Family Farm Inheritance

What We Do

Inheritance of the family farm can sometimes be a difficult issue. Perhaps you are a child who hasn’t inherited the farm and you think this is unfair or perhaps you are an executor who is wondering how to deal with a claim. Either way, this page will tell you the most important things you need to know about farm inheritance disputes.

As regards inheritance rights for children, there is no automatic right for a person to receive anything in their parent’s will and no requirement for a parent to leave something to each child in the will.

However, as regards the rules of inheritance, S117 of the Succession Act speaks about the “moral duty” of parents to provide for their children. If a court thinks that a parent has not made “proper provision” for their child then some money or perhaps a share in the farm may be given to that child from the deceased’s assets. There are strict time limits for this type of case and you should speak to us if you think your parent has not made proper provision for you or that their will was unfair and you want to claim inheritance.

With regard to children in wills, “proper provision” has been described as a duty to house, clothe, maintain, feed and educate the child, ensure medical, dental and chemists’ bills are paid for until the child finishes education and provide “some provision by way of advancement for them for life”. In essence your parents should help set you up in the world as much as they are able to.

A feature of Irish inheritance law is that it protects people who are still at an age and situation in life where they might reasonably expect support from their parents. We know that this support is often reasonably expected after the age of 18 and your age will not prevent you from taking a case like this. The court will also consider your financial position and prospects in life.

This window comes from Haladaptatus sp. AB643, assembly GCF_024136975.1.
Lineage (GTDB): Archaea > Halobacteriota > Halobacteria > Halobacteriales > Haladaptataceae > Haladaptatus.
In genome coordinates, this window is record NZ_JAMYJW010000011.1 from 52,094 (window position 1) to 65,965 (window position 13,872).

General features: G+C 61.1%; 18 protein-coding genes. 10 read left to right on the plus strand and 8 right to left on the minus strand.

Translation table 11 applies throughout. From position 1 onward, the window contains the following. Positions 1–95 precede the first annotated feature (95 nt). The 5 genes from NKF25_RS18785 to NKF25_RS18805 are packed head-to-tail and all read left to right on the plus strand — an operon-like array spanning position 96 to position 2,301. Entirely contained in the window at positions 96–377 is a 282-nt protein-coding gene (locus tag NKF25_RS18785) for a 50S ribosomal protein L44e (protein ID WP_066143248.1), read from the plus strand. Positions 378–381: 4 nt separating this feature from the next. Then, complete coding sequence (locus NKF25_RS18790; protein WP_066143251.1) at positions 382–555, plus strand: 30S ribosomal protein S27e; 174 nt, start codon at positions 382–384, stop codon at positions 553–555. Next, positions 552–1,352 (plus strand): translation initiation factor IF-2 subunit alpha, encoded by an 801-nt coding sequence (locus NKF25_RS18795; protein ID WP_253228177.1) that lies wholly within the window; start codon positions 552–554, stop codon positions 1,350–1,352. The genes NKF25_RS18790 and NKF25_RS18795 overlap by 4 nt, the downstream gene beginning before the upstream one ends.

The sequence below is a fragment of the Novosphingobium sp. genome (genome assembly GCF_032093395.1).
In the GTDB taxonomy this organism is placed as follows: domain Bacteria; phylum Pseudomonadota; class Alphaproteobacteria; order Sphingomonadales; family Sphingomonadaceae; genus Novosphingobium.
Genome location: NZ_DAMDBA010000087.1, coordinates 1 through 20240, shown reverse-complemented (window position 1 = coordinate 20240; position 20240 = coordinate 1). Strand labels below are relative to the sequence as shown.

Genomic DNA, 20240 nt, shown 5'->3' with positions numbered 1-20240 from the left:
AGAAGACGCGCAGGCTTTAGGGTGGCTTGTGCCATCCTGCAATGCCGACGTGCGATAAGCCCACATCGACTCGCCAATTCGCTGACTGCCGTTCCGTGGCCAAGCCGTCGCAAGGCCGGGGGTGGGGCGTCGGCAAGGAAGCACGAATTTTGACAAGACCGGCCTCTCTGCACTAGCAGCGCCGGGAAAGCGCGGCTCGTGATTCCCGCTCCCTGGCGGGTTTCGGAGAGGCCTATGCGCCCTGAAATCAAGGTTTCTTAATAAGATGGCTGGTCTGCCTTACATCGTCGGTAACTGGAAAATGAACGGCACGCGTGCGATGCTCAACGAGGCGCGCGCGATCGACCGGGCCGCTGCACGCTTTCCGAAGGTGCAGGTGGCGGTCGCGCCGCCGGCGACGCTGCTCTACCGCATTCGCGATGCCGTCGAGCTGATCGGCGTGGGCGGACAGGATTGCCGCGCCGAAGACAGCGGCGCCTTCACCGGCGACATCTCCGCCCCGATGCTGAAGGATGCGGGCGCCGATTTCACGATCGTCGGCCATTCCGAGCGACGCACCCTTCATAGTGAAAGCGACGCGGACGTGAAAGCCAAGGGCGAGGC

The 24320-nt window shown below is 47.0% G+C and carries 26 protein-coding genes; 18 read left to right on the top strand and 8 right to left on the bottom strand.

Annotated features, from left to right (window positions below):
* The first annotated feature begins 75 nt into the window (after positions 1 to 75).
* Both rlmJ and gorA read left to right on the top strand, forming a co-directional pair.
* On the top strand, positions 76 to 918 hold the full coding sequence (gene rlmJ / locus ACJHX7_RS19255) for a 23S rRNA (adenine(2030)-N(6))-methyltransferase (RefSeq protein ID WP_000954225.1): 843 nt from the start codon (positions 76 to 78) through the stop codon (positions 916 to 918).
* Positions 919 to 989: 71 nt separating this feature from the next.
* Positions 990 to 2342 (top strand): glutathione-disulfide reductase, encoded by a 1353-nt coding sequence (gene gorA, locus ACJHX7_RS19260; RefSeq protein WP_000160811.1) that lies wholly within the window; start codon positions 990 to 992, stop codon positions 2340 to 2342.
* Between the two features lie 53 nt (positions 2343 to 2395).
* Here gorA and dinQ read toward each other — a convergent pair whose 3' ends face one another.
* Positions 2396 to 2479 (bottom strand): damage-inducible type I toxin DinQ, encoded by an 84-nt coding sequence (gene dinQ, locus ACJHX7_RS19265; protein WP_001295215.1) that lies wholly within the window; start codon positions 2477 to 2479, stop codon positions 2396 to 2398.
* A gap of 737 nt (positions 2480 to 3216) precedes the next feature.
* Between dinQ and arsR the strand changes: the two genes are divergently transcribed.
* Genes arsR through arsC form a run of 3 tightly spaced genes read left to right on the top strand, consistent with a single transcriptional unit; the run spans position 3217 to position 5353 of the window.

Even if it is clear that you have not been provided for properly, the court will consider the overall circumstances of the parent. A parent might have many obligations when he/she is writing a will, for example other relatives in need or other children that need help and these obligations might mean that one child’s right to receive something is less urgent.

There may be special circumstances that create an obligation for a parent to give something to one child. This can happen where there is a child with a physical or mental disability or if a child has worked on the farm all his life in the belief that it will be given to him when his parents die.

The relationship between you and your parent might be significant. For example, if there is a good and caring relationship, the court will not like to interfere. However, if there has been a bad relationship then it might be more likely that the parent didn’t act fairly. Just because a parent feels neglected doesn’t get rid of his moral duty towards his children. Where there is an openly hostile relationship, the court will consider both the actions of the parent and the child.

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